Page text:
Arts & Entertainment
Hunter Valentine perform Feb. 7 at The Loving Touch in Ferndale. Photo: Leslie Van Stelten Photography
Hunter Valentine Frontwoman On Headline-Making Sexuality & Reality TV
By Jerome Stuart Nichols
Originally printed 1/31/2013 (Issue 2105 - Between The Lines News)
As the queer lead singer of lesbian alt-rock group Hunter Valentine, Kiyomi McCloskey is a woman made for rock music. Strongly opinionated and never afraid of a camera - despite being outed on the cover of the Toronto Star - she's one fierce chick. But there's a lot more to this rock star on the rise.
Get an up close look at Kiyomi, Laura Petracca, Veronica Sanchez and touring member Aimee Bessada when Hunter Valentine comes to Ferndale in support of their latest album, "Collide & Conquer." With special guest My Pal Val, they headline Feb. 7 at The Loving Touch in Ferndale (doors open at 7 p.m.).
Though Hunter Valentine's beginnings only date back to 2004, McCloskey has never found a camera she didn't like. She's had an even harder time finding one that didn't like her. Unfortunately for a then-closeted 16-year-old Kiyomi, her camera-magnetism landed her on the cover of Canada's top newspaper in a lip-lock with one of her basketball teammates.
"It was a trip, man," McCloskey tells Between The Lines. "But I'm actually really happy that it went down that way. I didn't have to do that whole thing of sitting people down and being like, 'Listen, I'm so nervous, but I'm gay.' I had one front cover of a newspaper and it was done, everyone knew."
In the ensuing years, her relationship with the cameras hasn't let up at all. With the rest of her band mates, she recently stared in the third season of Showtime reality show "The Real L Word." She reveled in the experience.
"It's a very unique experience to open up your entire world to, first, the camera, and then the entire world," she says. "A lot of people sort of clam up and don't allow themselves to truly be themselves on camera, to make themselves truly vulnerable to the whole experience. If you can do that, it's actually sort of a liberating experience."
Liberating and match-making, as it turned out. The budding romance between McCloskey and fellow cast mate Lauren Bedford Russell became a major story line on the show.
Despite having a new partner - who recently revealed that she was living with multiple sclerosis - and that romantic band name, this Valentine's Day she's looking forward to a rare break.
"Here's the crazy thing about Valentine's Day: I will not be on tour, which is amazing," she says. "That's a plan in itself. But I'm sure I'll be wining and dining and running around New York City."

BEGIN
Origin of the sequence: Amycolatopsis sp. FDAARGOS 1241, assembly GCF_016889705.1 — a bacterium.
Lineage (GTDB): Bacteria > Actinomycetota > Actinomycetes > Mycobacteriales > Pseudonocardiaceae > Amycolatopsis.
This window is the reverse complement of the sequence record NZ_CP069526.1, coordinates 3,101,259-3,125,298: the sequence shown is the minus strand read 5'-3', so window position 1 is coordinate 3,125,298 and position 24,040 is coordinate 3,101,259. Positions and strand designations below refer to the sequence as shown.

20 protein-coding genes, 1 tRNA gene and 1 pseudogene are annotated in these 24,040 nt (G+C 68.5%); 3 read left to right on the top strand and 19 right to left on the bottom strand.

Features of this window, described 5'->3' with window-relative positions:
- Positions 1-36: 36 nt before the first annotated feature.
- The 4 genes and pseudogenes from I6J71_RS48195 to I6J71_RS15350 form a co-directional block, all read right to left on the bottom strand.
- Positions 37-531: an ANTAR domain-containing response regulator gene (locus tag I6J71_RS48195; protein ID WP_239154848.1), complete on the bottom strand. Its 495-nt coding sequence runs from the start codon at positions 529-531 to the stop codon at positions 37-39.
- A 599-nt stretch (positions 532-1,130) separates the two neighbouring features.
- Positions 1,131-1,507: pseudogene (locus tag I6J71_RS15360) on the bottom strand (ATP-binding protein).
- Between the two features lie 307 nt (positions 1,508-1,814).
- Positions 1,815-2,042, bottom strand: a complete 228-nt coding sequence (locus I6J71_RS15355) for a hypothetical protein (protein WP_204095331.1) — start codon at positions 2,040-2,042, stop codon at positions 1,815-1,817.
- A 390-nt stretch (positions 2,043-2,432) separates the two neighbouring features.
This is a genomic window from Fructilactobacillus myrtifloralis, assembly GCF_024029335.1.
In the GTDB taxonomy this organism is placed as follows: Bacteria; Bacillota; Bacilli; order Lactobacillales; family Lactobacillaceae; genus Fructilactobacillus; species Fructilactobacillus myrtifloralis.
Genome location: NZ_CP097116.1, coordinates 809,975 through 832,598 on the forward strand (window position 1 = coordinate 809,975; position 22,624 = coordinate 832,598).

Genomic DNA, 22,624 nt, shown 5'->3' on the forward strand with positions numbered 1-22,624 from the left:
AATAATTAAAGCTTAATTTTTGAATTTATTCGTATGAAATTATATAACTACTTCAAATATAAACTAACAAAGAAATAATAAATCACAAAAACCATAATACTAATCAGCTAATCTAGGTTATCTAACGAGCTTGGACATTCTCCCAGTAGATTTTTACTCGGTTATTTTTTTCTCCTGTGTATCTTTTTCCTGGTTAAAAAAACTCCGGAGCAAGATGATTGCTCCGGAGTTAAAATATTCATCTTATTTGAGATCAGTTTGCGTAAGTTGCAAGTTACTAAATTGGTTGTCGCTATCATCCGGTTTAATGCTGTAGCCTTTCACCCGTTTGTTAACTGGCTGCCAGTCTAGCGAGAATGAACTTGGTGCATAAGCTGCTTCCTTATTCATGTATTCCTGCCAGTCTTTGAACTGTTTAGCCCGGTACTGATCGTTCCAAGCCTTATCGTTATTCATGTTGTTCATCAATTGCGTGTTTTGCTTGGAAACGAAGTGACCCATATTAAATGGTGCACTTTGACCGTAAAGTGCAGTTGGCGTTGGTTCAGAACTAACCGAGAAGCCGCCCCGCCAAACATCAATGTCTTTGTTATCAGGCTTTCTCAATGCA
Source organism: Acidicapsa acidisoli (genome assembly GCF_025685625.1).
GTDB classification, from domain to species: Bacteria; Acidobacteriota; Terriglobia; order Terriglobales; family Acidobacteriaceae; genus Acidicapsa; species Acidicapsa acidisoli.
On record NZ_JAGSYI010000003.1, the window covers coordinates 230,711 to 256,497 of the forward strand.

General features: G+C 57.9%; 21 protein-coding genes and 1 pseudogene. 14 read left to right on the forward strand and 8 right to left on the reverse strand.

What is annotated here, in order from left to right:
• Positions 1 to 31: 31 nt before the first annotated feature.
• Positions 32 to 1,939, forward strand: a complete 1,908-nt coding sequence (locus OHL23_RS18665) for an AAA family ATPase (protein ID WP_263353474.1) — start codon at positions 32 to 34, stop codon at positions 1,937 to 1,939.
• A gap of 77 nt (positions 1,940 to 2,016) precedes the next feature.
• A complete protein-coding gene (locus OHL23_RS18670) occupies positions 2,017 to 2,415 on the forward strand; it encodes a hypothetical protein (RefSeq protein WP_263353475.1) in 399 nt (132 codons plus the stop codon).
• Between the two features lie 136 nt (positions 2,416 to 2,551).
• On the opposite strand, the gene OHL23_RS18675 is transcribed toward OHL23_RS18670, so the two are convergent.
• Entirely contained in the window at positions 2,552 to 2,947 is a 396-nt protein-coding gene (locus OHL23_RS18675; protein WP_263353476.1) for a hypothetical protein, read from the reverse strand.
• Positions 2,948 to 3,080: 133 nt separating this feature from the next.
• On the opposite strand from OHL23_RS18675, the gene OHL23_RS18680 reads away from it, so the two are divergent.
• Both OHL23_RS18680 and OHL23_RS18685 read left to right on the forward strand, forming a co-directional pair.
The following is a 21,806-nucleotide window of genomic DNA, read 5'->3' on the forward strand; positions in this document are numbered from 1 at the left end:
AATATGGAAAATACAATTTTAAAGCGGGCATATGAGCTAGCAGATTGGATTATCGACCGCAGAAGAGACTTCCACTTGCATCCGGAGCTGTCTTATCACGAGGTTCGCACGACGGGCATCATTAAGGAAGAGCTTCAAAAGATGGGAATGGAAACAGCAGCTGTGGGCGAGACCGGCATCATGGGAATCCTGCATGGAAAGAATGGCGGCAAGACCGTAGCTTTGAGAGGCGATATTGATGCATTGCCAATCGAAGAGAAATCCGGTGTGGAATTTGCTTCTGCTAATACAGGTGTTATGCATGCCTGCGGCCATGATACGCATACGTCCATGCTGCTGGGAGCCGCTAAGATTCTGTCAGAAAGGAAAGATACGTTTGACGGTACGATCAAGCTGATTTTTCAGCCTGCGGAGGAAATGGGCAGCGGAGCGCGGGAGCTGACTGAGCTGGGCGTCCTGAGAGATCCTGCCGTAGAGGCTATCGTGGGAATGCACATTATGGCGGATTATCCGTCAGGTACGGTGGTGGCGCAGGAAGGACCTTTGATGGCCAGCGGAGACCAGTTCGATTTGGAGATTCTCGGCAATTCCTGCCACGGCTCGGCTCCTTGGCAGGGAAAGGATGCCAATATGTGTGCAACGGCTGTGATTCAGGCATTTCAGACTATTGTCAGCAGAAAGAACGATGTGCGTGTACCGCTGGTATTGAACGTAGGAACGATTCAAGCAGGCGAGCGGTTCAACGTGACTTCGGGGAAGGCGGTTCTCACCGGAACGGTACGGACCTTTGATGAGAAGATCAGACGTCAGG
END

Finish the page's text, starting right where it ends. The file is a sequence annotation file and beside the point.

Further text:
When she's not living la vie boheme in NYC, she's out on tour living the rock life. As with any great rock star, she's got a lot to say. Being one of the few women - not to mention queer women - in rock, she believes it's important to be a role model.
"I've never tried to deny who I am and what my sexuality is," she says. "I think it's important to stand up and be that role model for younger people within our community and within our country right now. It's an important time to stand up for equality and gay rights and gay marriage."
Never one for drama, McCloskey was quick to throw praise on another queer female musician who she thinks is doing it right. Beth Ditto, lead singer of rock band Gossip, is known for her fearless push for body acceptance, which McCloskey thinks is both necessary and thrilling.
"She's an amazing idol," McCloskey says. "I think it's really important that there are women out there with beautiful curves like her. I mean, she's gorgeous and she doesn't hide her body and she shows it off in a way that's very proud. I think that's very important, because what we see in pop culture is not that body type. It shows young girls that they should be proud of their bodies."
McCloskey finds aspiration - and inspiration - in Ditto and Gossip's continued success. With Obama's gay-affirming second inauguration, she's finding a similar aspiration. Of course, that little issue of nationality might get in the way but it never hurts to dream.
"That would be like a big dream," she says of performing at the president's inauguration. "First of all, half the band is Canadian, so I'm not sure it would be completely appropriate. But just to see those musicians at the inauguration with proud looks on their faces, it really gave people something to look forward to."
7 p.m. Feb. 7
The Loving Touch
22634 Woodward Ave., Ferndale